Lamiya completed her A Levels in Dhaka before gaining admission to Wellesley College in Massachusetts in 2009. She joined the doctoral program on galaxy formation and evolution at Yale University in 2014 and the Dragonfly team in 2015, the same year that the dark matter less NGC 1052-DF2 galaxy and other ultra-diffuse galaxies were first discovered through the Dragonfly Telescope.
Dark matter has always been one of the more mysterious and complicated particles defined in quantum mechanics. What exactly is dark matter?
Dark matter is indeed a very mysterious particle, so much so that even scientists know very little about it. According to current scientific theory, baryons, or visible matter, make up only 4% of the universe. Of the remainder, 23% is dark matter and 73% is dark energy. As such, you can see that the vast majority of the universe is not made of visible matter, but rather invisible dark matter and the mysterious dark energy. There are several dark matter candidates such as WIMPs (Weakly Interacting Massive Particles), MACHOs (Massive Astrophysical Compact Halo Objects) and Axions. The jury is still out on what dark matter is exactly.
There is a saying that goes ‘seeing is believing.’ If dark matter is invisible, then how do we know it really exists?
Just because you cannot see something doesn’t necessarily mean that it is not there. You can’t see the wind, but you can still feel it, can’t you? The existence of dark matter is proven in a kind of similar way. Baryons interact with electromagnetic waves, such as light, as well as gravitational fields. As they interact with EM waves, you can see them. Dark matter is unique in that it interacts with gravitational fields but not with electromagnetic waves. As such, you cannot see dark matter, but you can feel its weight in a sense.
How on earth do you measure the weight of something you can’t see, not to mention an entire galaxy?
To give another example, someone who is bigger has a much bigger influence on things around them than someone smaller; for example, they may be able to throw a ball at a higher speed because they have more energy. This comes from Newton’s second law of motion that force is equal to mass multiplied by acceleration.
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The Dragonfly Telescope discovered the NGC 1052-DF2, the first galaxy found by humans that has no dark matter Courtesy
In other words, if you can measure the speed at which something is moving around an object M, you can use the speed to derive the mass of M. In frictionless space, gravity is the dominant force acting on objects, and so we can use the speed of rotation of stars in a galaxy to calculate the galaxy’s mass.
To clarify, the speed at which the particles are moving in this galaxy is not what it should be?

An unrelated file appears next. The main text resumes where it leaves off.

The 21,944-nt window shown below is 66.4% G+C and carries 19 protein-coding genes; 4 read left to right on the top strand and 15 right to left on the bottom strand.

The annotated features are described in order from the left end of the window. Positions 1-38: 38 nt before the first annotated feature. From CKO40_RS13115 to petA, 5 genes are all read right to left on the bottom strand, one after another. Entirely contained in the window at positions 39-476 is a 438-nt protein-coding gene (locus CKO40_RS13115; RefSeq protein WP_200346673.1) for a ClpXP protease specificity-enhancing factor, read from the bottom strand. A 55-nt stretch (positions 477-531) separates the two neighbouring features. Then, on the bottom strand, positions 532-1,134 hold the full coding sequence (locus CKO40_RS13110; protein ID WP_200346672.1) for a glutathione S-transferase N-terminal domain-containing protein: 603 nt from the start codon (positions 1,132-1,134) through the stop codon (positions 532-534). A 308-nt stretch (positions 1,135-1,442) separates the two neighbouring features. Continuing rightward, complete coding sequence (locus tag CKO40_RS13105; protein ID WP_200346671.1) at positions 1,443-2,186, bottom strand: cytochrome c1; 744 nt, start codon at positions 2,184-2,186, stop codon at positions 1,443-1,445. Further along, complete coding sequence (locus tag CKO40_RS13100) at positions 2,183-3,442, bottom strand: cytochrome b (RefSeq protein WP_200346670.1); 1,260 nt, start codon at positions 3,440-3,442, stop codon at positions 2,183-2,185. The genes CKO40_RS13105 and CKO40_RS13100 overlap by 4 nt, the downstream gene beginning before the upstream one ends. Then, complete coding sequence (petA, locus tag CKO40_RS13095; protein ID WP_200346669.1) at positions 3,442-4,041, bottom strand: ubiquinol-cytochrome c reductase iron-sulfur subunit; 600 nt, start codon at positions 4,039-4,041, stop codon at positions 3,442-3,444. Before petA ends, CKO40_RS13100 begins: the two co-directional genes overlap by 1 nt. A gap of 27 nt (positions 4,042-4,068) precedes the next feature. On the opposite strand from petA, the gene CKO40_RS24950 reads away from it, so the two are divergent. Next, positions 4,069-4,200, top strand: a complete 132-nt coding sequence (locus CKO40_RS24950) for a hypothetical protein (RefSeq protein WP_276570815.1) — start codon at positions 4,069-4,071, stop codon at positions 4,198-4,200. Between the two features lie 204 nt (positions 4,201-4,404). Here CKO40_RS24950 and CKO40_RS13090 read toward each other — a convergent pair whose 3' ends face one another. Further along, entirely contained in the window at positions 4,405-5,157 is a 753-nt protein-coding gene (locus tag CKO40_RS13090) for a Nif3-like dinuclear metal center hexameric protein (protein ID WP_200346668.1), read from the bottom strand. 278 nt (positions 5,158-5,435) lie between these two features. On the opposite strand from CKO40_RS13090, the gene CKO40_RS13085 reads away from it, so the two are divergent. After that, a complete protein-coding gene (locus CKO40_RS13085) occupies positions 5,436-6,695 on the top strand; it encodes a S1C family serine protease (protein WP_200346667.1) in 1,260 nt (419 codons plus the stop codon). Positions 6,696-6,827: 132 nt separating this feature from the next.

Exactly! When we calculated the speed of rotation of globular clusters in the NGC 1052-DF2 galaxy, we found that they were moving much slower than they should have been. When we calculated the mass of the galaxy from this speed, the result we received was basically equal to the mass of the visible stars it contained. At most, NGC 1052-DF2 has 1/400 the amount of dark matter a galaxy of that size should have.
You seem very excited. What makes this discovery so groundbreaking?
What makes this discovery so exciting is that it shows there is more than one way for galaxies to form. We originally thought that galaxies formed when baryons and dark matter collected at a point and created a gravitational force strong enough to funnel gas in towards it and eventually form stars. But now that we have found a galaxy without dark matter, we know that galaxies do not always form this way. It really is an exciting time to be an astronomer!
What does this new galaxy look like?
NGC 1052-DF2 looks very different than traditional spiral or elliptical galaxies. Unlike our Milky Way, there are a very sparse number of stars and so it does not have much of a defined shape. It is almost transparent. This is one of the reasons ultra-diffuse galaxies like it were so hard to find, as the galaxy was thought to be “background noise” on telescope images. However, the Dragonfly Telescope is optimized to detect faint and large galaxies, and hence we were able to locate it and other ultra-diffuse galaxies in 2015.
I should add that other ultra-diffuse galaxies tend to have a higher fraction of dark matter than NGC 1052-DF2. As such, even among ultra-diffuse galaxies NGC 1052-DF2 is unique.
Are there any theories on how this galaxy may have formed instead?
This is a very difficult question, and right now scientists are still mostly speculating on the possibilities rather than having any concrete theories. Some have suggested that the gas was funneled in without dark matter, while others are considering whether the galaxy may have originally had a dark matter halo which was knocked out in a collision. However, both of these are more trying to come up with ways to fit the galaxy into existing theory rather than theories on how NGC 1052-DF2 may have formed without dark matter.